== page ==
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CHANAKYA NATIONAL

LAW UNIVERSITY
PATNA

Project of corporate law- II

Importance of dividend payment for investors

Submitted To: - MRS. NANDITA S. JHA {FACULTY- CORPORATE LAW}


Submitted By: -Saurav Kumar Choudhary (B.A.L.LB)

VIIITH semester Roll.no.-1372

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DECLARATION

I hereby declare that the project work of Corporate Law that is “Importance of dividend
payment for investors” submitted to Mrs. Nandita S. Jha, Chanakya National Law
University, Patna, is an original work done by me under the guidance of Mrs. Nandita S. Jha,
Faculty-in-Charge (Corporate Laws), CNLU, Patna. The content in this project have not
been submitted to any other University or Institute for any purpose.

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ACKNOWLEDGEMENT

It is my greatest pleasure to be able to present this project of CORPORATE LAW-II. I found


it very interesting to work on this project. I would like to thank my teacher, Mrs. Nandita S.
Jha for providing me with such an interesting project topic and for her constant support and
guidance.

I would also like to thank my librarian for helping me in gathering data for the project. Last,
but not the least, I would heartily thank my family and friends for their unwavering support
without which this work would not have been possible.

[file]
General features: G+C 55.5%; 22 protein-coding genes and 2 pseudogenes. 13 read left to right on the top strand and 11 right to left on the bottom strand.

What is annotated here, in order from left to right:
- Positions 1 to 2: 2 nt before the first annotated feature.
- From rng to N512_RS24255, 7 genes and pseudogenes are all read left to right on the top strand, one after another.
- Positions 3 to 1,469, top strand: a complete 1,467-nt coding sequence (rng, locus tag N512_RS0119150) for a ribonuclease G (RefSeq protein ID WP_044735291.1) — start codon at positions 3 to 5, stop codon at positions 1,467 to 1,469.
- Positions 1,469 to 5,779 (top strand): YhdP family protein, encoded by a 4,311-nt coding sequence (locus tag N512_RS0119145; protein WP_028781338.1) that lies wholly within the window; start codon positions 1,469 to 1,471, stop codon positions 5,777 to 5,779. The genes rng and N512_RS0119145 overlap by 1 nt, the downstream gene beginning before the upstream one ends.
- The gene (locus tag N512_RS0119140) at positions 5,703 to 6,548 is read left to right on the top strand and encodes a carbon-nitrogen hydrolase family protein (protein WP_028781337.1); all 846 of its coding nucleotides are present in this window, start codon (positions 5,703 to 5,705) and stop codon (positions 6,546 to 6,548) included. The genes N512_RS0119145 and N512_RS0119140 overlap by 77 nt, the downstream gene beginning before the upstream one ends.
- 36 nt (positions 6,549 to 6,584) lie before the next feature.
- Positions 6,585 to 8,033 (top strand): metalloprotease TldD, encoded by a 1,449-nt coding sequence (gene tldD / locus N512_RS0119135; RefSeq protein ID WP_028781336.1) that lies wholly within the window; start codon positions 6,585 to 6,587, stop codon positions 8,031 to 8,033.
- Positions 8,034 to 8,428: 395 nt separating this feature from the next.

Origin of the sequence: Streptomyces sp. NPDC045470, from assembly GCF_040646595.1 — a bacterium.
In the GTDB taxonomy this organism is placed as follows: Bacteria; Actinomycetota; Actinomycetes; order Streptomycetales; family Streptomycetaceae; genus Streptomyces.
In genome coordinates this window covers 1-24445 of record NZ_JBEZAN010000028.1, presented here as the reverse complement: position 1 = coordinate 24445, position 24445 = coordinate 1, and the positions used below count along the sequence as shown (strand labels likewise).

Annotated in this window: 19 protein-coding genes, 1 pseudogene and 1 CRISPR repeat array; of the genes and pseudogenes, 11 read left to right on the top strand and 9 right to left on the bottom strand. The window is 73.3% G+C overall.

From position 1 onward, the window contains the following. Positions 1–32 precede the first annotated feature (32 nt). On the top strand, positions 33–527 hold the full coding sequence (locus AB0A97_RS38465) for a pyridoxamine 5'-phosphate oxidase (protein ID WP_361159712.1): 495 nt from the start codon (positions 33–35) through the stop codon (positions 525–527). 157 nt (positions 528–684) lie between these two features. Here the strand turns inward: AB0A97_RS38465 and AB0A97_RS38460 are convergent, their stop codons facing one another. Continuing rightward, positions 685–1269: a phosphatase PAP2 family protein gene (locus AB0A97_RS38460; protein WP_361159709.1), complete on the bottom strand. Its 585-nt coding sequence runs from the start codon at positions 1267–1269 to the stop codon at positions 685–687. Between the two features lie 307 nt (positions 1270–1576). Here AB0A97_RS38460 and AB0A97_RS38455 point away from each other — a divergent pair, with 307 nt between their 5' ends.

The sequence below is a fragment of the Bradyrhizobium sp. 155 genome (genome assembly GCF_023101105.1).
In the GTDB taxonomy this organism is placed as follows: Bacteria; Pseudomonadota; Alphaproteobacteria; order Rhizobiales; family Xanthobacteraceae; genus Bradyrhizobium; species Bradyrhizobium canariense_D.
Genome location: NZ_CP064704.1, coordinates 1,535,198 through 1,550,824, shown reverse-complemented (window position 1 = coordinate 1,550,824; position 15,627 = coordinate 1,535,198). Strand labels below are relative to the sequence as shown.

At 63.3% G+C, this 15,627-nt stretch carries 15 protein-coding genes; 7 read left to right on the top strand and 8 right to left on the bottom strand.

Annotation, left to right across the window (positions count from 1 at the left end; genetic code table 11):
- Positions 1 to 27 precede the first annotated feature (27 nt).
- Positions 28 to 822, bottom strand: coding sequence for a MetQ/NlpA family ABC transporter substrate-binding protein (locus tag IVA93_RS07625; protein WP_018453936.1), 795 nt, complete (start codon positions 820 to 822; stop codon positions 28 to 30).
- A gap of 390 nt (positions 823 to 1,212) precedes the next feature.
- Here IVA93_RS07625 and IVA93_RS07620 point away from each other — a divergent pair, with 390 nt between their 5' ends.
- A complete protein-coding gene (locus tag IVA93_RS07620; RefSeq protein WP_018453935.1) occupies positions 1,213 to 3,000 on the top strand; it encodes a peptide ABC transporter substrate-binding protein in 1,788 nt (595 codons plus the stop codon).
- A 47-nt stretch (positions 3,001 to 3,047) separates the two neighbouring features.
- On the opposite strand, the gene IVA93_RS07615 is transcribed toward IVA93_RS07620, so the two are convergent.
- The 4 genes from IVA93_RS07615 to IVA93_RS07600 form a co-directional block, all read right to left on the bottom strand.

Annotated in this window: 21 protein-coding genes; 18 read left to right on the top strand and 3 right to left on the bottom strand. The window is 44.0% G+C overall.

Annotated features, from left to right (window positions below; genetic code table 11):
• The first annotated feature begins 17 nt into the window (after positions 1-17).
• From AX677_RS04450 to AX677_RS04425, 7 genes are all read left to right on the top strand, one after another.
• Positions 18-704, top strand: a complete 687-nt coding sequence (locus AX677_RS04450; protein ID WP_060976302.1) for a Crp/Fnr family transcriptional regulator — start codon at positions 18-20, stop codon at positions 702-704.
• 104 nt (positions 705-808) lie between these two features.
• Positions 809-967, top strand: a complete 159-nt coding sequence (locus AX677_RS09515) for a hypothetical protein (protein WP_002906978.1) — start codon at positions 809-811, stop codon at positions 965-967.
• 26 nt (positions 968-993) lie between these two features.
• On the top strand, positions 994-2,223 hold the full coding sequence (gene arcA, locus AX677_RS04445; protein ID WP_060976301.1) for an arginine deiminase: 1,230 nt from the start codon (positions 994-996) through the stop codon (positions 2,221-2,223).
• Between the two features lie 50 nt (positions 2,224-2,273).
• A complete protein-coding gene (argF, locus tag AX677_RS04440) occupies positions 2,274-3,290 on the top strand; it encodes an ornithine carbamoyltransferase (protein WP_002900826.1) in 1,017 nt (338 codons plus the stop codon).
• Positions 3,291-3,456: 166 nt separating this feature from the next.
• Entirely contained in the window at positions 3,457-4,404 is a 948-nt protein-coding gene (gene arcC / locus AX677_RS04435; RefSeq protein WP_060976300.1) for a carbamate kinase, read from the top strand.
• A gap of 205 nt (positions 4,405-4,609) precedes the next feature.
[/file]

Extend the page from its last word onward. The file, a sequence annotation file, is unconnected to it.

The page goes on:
I hope that the readers will appreciate this project work.

Saurav Kumar Choudhary

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INDEX

A. RESEARCH METHODOLOGY……………………………....................…………. …...5

B. OBJECTIVE OF STUDY……………………………………………….............………….5

C. RESEARCH QUESTION…………………………………………….……...….................5

D. HYPOTHESIS………………………………………………...…….…………...................5

CHAPTERISATION

1. Dividend…………………………………….……............................................................6

2. Importance of dividend payment for investors …………………………………………..8

3.Conclusion…………………………………………………………………………….......11

4. Bibliography…………………………………………………………………………......12

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Research Methodology
The researcher has primarily relied on the “Doctrinal Method”. The research is based on
comprehensive study of sources which are primarily study of various regulations,reports,
web resources, news articles, etc. Analytical, critical and Comparative methods are used as
major tools of study in support of the arguments.

Objectives of Study:

 The objectives of the study are to understand in detail the concept of dividend.
 To know the importance of distribution of dividend from the prospective of the
investors.

Research Questions

1. What is Dividend?
2. What is the method of distribution of dividend?
3. What is the importance of dividend distribution?

Hypothesis
The hypothesis of my project is Dividend policy is concerned with financial policies
regarding paying cash dividend in the present or paying an increased dividend at a later